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EUVEXRTCAT - All-Sky Catalog of Faint EUV Sources



The All-Sky Catalog of Faint Extreme-Ultraviolet (EUV) Sources is a list of 534 objects detected jointly in the Extreme Ultraviolet Explorer (EUVE) (100 Angstrom (AA) band) All-Sky Survey and in the ROSAT X-ray Telescope (XRT) (0.25 keV band) All-Sky Survey. The joint selection criterion within a 1.5 arcminute positional tolerance permitted the use of a low count rate threshold in each survey. This low threshold was roughly 60% of the threshold used in the previous EUVE all-sky surveys, and 166 of the objects listed in this table were new EUV sources, appearing neither in the Second EUVE Source Catalog nor in the ROSAT Wide Field Camera Second Catalog. Preliminary identifications are offered for 105 of the 166 sources not previously reported in any EUV catalog: by far the most numerous (81) of the identifications are late-type (F-M) stars, while 18 are other stellar types, only 5 are white dwarfs, and none are extragalactic. The paucity of WDs and extragalactic objects may be explained by a strong horizon effect wherein interstellar absorption strongly limits the effective new-source search volume, and, thereby, selectively favors low-luminosity nearby sources over more luminous but distant objects. Notice that, with the adopted 1.5 arcminute acceptance criterion, about 50 spurious detections are expected.

Catalog Bibcode



An all-sky catalog of faint extreme ultraviolet sources
    Lampton M., Lieu R., Schmitt J.H.M.M., Bowyer S., Voges W.,
    Lewis J., Wu X.
   <Astrophys. J., Suppl. Ser., 108, 545 (1997)>


This Browse table was created in July 2003 based on CDS table IX/35/faint.dat.

Mission Description

The Extreme Ultraviolet Explorer satellite was launched on June 7, 1992 from Cape Canaveral, Florida on a Delta II rocket. The payload contained three EUV scanning telescopes equipped with imaging detectors as well as a Deep Survey Spectrometer instrument which divided the light from a fourth telescope between an imaging detector and three EUV spectrometers.

The wavelength range covered was 100-600AA (10-60nm), corresponding to an energy range of 20-120eV, in the 4 bands:

      10nm : Lexan/Boron,  58-174{AA},  89{AA}peak
         DS: Lexan/Boron,  67-178{AA},  91{AA}peak (Deep Survey)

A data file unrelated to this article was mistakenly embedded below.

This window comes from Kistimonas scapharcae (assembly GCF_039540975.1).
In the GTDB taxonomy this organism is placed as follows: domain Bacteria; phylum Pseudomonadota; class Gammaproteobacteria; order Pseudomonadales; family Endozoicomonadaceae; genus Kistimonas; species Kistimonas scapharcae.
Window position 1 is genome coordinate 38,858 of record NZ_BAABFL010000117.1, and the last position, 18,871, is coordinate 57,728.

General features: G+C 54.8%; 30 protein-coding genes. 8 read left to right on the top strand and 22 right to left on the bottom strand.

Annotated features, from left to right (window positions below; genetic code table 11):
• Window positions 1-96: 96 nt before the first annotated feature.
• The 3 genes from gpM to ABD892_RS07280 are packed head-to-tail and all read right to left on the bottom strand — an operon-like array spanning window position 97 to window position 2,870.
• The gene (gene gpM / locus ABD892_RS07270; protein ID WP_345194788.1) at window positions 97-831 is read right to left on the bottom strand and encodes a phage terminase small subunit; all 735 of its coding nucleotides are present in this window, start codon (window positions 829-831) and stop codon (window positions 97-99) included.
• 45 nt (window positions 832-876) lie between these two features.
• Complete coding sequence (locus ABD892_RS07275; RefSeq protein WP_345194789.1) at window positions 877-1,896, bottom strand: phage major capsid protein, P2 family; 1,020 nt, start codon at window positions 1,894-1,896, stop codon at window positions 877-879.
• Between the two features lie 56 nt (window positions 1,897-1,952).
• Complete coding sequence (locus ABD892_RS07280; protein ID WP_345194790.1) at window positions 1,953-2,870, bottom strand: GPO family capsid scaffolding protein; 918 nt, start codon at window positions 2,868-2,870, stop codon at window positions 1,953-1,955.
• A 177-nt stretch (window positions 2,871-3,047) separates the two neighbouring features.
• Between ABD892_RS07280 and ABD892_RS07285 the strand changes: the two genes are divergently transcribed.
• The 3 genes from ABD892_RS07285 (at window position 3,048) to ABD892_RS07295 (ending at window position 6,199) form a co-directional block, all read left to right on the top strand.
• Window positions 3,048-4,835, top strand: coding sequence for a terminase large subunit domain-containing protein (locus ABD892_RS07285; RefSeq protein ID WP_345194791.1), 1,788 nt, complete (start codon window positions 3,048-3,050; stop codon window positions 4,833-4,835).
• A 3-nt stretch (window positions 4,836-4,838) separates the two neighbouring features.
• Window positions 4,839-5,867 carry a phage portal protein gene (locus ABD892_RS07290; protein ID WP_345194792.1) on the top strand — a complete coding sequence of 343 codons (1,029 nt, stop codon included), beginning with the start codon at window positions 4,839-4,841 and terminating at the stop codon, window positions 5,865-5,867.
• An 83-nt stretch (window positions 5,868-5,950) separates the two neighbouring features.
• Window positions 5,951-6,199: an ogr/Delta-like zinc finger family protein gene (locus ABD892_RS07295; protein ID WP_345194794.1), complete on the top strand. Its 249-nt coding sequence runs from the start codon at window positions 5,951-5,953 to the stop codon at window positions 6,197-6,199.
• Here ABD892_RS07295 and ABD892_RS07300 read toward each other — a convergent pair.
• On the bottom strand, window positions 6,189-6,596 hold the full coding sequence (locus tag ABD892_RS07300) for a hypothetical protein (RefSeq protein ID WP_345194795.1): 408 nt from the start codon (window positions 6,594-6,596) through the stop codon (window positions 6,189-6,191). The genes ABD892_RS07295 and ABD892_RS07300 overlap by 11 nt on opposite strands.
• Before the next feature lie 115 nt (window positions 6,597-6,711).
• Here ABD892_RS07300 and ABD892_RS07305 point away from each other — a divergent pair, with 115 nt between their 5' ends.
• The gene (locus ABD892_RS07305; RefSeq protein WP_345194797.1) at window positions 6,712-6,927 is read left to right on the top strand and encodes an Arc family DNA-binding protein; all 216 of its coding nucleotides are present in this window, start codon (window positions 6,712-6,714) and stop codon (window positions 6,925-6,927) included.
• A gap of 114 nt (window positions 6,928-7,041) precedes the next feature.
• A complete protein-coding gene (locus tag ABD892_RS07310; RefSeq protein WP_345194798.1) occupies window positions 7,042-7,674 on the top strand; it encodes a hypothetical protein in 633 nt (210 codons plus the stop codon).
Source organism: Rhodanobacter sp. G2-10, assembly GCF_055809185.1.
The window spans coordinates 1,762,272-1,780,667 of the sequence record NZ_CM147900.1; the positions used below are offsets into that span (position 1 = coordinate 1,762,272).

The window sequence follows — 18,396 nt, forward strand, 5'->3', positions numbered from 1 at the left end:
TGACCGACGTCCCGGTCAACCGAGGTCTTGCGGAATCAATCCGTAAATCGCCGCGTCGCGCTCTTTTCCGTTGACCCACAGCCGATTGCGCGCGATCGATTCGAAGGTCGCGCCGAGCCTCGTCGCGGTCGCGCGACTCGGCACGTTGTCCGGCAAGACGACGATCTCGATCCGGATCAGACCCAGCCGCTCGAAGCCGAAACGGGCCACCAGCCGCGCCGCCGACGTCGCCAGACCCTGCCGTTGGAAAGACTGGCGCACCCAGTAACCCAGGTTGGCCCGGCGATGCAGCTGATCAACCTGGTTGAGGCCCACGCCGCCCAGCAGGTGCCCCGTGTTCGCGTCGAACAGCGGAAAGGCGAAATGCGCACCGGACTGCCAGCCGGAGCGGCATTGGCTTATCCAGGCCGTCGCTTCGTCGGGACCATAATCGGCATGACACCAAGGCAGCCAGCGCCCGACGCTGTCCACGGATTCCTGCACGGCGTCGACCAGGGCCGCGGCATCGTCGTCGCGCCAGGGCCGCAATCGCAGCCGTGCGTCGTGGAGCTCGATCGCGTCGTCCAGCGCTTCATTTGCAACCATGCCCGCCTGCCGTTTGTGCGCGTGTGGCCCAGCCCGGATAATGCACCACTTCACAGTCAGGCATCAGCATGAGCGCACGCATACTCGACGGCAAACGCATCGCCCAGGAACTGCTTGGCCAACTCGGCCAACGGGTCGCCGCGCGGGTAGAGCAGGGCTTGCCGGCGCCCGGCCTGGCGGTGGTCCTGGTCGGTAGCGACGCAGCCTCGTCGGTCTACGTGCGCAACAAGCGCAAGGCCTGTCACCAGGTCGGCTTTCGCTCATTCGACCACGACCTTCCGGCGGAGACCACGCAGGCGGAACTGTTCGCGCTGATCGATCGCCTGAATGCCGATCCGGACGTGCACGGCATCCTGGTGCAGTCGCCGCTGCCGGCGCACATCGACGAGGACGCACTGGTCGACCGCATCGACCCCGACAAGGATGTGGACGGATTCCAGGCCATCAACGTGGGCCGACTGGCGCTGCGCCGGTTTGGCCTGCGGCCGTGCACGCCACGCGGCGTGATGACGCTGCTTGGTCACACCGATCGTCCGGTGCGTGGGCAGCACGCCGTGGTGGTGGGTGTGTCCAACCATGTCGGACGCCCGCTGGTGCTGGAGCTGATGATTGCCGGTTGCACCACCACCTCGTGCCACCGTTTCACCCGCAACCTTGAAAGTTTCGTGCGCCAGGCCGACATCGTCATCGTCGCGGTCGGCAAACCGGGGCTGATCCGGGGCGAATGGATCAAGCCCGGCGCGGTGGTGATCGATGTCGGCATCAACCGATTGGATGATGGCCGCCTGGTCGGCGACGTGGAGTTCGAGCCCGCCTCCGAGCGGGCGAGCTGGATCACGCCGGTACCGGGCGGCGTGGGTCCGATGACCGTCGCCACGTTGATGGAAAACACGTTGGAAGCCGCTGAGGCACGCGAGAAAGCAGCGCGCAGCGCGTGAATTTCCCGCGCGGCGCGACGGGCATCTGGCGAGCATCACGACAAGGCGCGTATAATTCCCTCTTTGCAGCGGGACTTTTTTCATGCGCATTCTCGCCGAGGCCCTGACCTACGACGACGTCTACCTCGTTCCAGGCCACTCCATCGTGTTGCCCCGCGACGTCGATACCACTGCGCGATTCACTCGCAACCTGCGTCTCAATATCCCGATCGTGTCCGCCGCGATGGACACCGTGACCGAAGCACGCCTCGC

20nm : Al/Ti/C,     156-234{AA}, 171{AA}peak
         DS: Al/C,        157-364{AA}, 171{AA}peak (Deep Survey)
      40nm : Ti/Sb/Ti/Al, 368-590{AA}, 405{AA}peak
      60nm : Sn/SiO,      519-742{AA}, 555{AA}peak

More details about the EUVE performances may be found in the paper by Sirk et al. (1997ApJS..110..347S).


The catalog designation for the EUVE source based on its J2000 position.

The Right Ascension of the X-ray source centroid location in the selected equinox. This was given in J2000 coordinates and to a precision of 1 second of time in the original table.

The Declination of the X-ray source centroid location in the selected equinox. This was given in J2000 coordinates and to a precision of 1 arcsecond in the original table.

The Galactic Longitude of the X-ray source.

The Galactic Latitude of the X-ray source.

The count rate in the EUVE 100AA band (which spanned from 70-130AA at 50% throughput), in counts/sec.

The count rate in the ROSAT X-Ray Telescope PSPC broad band (pulse heights between 0.1 and 2.4 keV), in counts/sec.

The angular separation between the EUVE and X-Ray source positions, in arcminutes.

A "plausible" optical, X-ray or EUV identification for the source. In addition to commonly used names and identifications such as HD numbers and variable star designations, catalogs cited for these identifications include:

        RE: Pounds et al., 1993, Cat. <J/MNRAS/260/77>
        1E: Giacconi et al., 1979ApJ...234L...1G
        4U: Forman et al., 1978ApJS...38..357F, Cat. <VII/18>
       TD1: Carnochan & Wilson, 1983MNRAS.202..317C (see also Cat. II/59)

This parameter contains flags which indicate the status of the object as an EUV source: "N" means it is a newly reported (EUV) object, "2" means that it is listed in the Second EUVE Source Catalog (Bowyer et al. 1996ApJS..102..129B), while "W" means that it is listed in the ROSAT WFC Catalog.

Contact Person

Questions regarding the EUVEXRTCAT database table can be addressed to the HEASARC User Hotline.

Page Author: Browse Software Development Team
Last Modified: 8-Nov-2004